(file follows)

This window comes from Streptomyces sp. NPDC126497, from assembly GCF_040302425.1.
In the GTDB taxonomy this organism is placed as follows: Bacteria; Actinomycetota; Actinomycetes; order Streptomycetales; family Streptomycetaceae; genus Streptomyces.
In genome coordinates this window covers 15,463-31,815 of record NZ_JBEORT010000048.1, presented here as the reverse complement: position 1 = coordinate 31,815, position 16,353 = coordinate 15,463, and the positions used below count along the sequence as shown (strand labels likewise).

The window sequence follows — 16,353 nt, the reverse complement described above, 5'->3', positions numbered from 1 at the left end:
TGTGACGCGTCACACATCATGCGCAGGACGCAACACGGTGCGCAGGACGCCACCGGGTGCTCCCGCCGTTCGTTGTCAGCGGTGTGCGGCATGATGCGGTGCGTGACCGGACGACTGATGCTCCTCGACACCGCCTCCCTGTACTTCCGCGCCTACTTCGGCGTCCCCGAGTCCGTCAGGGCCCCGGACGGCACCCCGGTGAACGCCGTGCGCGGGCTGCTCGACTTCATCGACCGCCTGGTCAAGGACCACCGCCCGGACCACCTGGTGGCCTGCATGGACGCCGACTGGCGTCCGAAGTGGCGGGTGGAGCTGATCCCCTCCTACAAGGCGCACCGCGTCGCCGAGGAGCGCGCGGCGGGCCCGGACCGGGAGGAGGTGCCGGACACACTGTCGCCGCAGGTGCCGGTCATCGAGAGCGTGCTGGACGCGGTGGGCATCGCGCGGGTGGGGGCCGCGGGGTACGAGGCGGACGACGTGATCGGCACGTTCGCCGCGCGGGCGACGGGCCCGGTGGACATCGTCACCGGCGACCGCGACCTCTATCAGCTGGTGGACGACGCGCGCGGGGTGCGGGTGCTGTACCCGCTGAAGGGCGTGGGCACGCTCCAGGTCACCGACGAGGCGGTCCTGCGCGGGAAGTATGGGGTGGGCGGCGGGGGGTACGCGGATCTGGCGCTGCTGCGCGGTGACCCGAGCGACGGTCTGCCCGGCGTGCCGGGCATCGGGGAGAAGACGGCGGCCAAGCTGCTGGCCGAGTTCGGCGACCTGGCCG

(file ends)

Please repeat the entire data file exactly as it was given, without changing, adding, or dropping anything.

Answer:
This window comes from Streptomyces sp. NPDC126497, from assembly GCF_040302425.1.
In the GTDB taxonomy this organism is placed as follows: Bacteria; Actinomycetota; Actinomycetes; order Streptomycetales; family Streptomycetaceae; genus Streptomyces.
In genome coordinates this window covers 15,463-31,815 of record NZ_JBEORT010000048.1, presented here as the reverse complement: position 1 = coordinate 31,815, position 16,353 = coordinate 15,463, and the positions used below count along the sequence as shown (strand labels likewise).

The window sequence follows — 16,353 nt, the reverse complement described above, 5'->3', positions numbered from 1 at the left end:
TGTGACGCGTCACACATCATGCGCAGGACGCAACACGGTGCGCAGGACGCCACCGGGTGCTCCCGCCGTTCGTTGTCAGCGGTGTGCGGCATGATGCGGTGCGTGACCGGACGACTGATGCTCCTCGACACCGCCTCCCTGTACTTCCGCGCCTACTTCGGCGTCCCCGAGTCCGTCAGGGCCCCGGACGGCACCCCGGTGAACGCCGTGCGCGGGCTGCTCGACTTCATCGACCGCCTGGTCAAGGACCACCGCCCGGACCACCTGGTGGCCTGCATGGACGCCGACTGGCGTCCGAAGTGGCGGGTGGAGCTGATCCCCTCCTACAAGGCGCACCGCGTCGCCGAGGAGCGCGCGGCGGGCCCGGACCGGGAGGAGGTGCCGGACACACTGTCGCCGCAGGTGCCGGTCATCGAGAGCGTGCTGGACGCGGTGGGCATCGCGCGGGTGGGGGCCGCGGGGTACGAGGCGGACGACGTGATCGGCACGTTCGCCGCGCGGGCGACGGGCCCGGTGGACATCGTCACCGGCGACCGCGACCTCTATCAGCTGGTGGACGACGCGCGCGGGGTGCGGGTGCTGTACCCGCTGAAGGGCGTGGGCACGCTCCAGGTCACCGACGAGGCGGTCCTGCGCGGGAAGTATGGGGTGGGCGGCGGGGGGTACGCGGATCTGGCGCTGCTGCGCGGTGACCCGAGCGACGGTCTGCCCGGCGTGCCGGGCATCGGGGAGAAGACGGCGGCCAAGCTGCTGGCCGAGTTCGGCGACCTGGCCG